Editor's Note: The following conversation occurred prior to the mortgage lending crisis and subsequent interest rate changes and should be read in that context.
How has seniors housing and care performed during the first half of 2007, and how does the industry look going forward? Five of the country's most active lenders and investors gave their review on a recent call with Executive Circle members of the National Investment Center for the Seniors Housing & Care Industry (NIC). The following are highlights, as moderated by Bradley Razook, president of Cohen & Steers Capital Advisors LLC. Guest panelists were Kathryn A. Sweeney, managing director at The GPT Group; Kevin J. McMeen, managing director at Merrill Lynch Capital; Deborah Laycock, managing director for healthcare finance at Guaranty Bank; and Raymond W. Braun, president of Health Care REIT, Inc.
What do you like about market conditions so far this year?
Deborah Laycock: The operating fundamentals still look good, and we're seeing that in our portfolio, as well. The amount of activity is strong. The projects that are going in are well thought out, with a lot of them in urban areas. The amenity packages are much more tailored to consumers, focusing on their personal preferences, wellness, preventive healthcare, personal enrichment, and so forth. We're seeing a lot of expansion opportunities that we like. We like the continuum of care on the same campus. Also, with the NIC Market Area Profiles (MAP) and other data available to us, information is much better, and I think our operators have become stronger over the years.
Bradley Razook: In other good news, there remains a worldwide glut of investment capital looking for financial assets. There is unprecedented liquidity in the capital markets. One example is our experience at Cohen & Steers. Since 2006, we have served as financial adviser in connection with approximately $18 billion of merger and acquisition (M&A) transactions, or about $1 billion a month, which was as much as we would previously do in a typical year.
Also, more investors continue to show an interest in seniors housing and care, and this trend should continue absent any kind of major hiccup. The traditional private equity people who were burned by the reimbursement and overbuilding disaster in the late 1990s are back or starting to come back. Real estate–oriented investors have gone increasingly up the acuity scale, starting with independent living, moving on with assisted living, and then to skilled nursing. In some cases, we've seen them take their profits through real estate and maintain an ongoing investment in an operating company, which is something that you never would have seen four or five years ago.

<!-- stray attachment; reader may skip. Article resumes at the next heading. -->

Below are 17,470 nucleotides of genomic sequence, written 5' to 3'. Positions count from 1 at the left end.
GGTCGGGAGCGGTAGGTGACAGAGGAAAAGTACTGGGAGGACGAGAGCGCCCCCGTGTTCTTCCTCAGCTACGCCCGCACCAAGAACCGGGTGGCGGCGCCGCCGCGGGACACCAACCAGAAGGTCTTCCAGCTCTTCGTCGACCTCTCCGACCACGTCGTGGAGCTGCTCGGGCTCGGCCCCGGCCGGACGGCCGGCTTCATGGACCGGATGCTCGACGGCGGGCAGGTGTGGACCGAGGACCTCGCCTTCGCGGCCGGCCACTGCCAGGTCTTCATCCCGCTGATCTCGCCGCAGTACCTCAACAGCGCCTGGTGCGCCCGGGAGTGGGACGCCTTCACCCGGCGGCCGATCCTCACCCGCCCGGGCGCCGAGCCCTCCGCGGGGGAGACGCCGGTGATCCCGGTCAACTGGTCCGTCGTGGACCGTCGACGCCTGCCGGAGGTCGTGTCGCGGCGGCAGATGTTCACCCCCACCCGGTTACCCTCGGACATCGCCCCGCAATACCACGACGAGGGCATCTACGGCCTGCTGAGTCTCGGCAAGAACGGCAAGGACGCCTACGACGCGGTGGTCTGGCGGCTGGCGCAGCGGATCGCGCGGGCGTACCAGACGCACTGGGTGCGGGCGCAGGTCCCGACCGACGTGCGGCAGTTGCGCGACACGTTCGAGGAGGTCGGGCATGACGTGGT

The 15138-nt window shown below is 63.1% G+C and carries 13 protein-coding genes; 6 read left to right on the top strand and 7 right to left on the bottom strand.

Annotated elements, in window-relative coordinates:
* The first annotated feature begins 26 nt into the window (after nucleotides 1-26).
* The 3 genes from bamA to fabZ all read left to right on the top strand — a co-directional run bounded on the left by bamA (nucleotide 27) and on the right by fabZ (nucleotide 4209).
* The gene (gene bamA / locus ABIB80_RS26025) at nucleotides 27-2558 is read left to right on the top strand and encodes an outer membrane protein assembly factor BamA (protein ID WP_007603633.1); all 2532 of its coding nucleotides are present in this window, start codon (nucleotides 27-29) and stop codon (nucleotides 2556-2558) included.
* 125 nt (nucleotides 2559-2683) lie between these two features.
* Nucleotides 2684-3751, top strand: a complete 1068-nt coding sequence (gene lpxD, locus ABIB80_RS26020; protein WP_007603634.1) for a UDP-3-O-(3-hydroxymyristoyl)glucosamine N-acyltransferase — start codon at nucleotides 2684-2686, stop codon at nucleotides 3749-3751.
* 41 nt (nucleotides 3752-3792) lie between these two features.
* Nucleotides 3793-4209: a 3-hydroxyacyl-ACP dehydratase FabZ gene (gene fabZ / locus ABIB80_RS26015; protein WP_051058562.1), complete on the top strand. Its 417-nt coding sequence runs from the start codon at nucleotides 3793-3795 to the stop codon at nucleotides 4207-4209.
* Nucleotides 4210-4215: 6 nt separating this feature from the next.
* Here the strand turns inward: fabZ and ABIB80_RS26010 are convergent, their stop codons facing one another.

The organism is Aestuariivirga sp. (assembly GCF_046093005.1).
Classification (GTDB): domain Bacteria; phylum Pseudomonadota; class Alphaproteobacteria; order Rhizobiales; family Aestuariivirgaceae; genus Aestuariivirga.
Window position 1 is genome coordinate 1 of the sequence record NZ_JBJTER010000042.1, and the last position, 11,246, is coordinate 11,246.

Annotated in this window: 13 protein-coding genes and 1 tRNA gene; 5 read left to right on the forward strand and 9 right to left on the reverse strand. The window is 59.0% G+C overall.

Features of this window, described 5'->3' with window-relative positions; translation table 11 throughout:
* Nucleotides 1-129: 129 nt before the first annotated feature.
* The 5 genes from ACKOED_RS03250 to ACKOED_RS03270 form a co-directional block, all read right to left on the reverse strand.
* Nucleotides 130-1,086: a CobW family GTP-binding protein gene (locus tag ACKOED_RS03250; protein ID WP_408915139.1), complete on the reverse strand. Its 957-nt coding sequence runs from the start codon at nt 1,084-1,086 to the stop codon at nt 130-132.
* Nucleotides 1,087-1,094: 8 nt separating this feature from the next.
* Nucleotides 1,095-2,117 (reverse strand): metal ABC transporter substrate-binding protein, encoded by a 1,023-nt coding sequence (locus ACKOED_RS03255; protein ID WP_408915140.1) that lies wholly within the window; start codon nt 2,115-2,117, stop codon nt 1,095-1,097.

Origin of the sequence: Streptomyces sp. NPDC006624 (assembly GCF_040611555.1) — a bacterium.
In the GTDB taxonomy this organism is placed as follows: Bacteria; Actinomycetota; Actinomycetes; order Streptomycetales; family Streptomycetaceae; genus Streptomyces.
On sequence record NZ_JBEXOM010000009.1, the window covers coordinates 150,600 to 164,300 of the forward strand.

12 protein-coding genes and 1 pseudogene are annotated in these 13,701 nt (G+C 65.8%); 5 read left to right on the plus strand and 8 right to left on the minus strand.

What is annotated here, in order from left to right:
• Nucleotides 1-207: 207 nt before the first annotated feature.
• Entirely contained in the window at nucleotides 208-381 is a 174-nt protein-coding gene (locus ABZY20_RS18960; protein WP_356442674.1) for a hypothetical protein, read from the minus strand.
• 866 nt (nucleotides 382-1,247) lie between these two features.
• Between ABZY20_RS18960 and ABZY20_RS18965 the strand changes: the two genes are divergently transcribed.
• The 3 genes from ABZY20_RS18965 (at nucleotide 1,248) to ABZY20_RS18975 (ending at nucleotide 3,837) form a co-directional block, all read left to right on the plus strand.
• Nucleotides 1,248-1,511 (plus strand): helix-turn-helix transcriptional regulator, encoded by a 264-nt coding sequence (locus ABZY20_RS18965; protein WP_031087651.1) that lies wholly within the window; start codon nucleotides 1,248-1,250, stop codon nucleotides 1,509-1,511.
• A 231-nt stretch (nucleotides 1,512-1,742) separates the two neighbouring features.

What has caused these investors to look more at healthcare-related assets?
Razook: It's clear that capitalization rate compression and declining internal rate of return (IRR) expectations in other asset classes have forced investors who historically were fearful of the intensive operating component of healthcare to actually roll up their sleeves and jump in. As a consequence, private companies now have many more options than they did five years ago when mortgage or sale-leaseback financing was about all that was available. Today, private and public equity is available, along with joint venture financing, management buyout financing, leverage recaps, and M&A solutions, whether you are a seller, a buyer, or pursuing a strategic transaction.
What do you not like about the market? Any areas of concern?
Laycock: We dislike seeing the aggressive loan structures—for example, the nonrecourse loans. We're also bothered by the lack of price differential between national and local operators. In other words, local operators are getting a fairly attractive loan structure either from local banks or from larger finance companies that probably doesn't reflect the associated credit risk. Lastly, interest rates have continued to move up slightly, and we see that as a risk going forward, as well.
Razook: There are other worrisome developments. It seems clear that the Federal Reserve Board is not going to ease any time soon, and there is much worry about inflation. The subprime residential mortgage disaster seems to have affected rates, spreads over treasuries for commercial mortgage financing, and loan-to-values, with a further potential for affecting cap rates. This is a very fluid situation and bears close monitoring.
The REIT market is more competitive than ever. What are typical terms today for an average deal, such as a $15 million to $25 million transaction for a regional operator?
Raymond W. Braun: A number of REITs are actively doing transactions. As far as terms for a deal—and these would not be part of a portfolio or deemed strategic for the REIT involved—we're typically seeing leases of 10 to 15 years and going-in rates of 7.5% to 9.5%, depending on the type of asset and its condition, with annual increases of roughly 25 basis points. I would say that's reflective of the general market for those types of deals. Compared with three or four years ago, it's 100 to 300 basis points tighter on the rates. Otherwise, the terms are similar.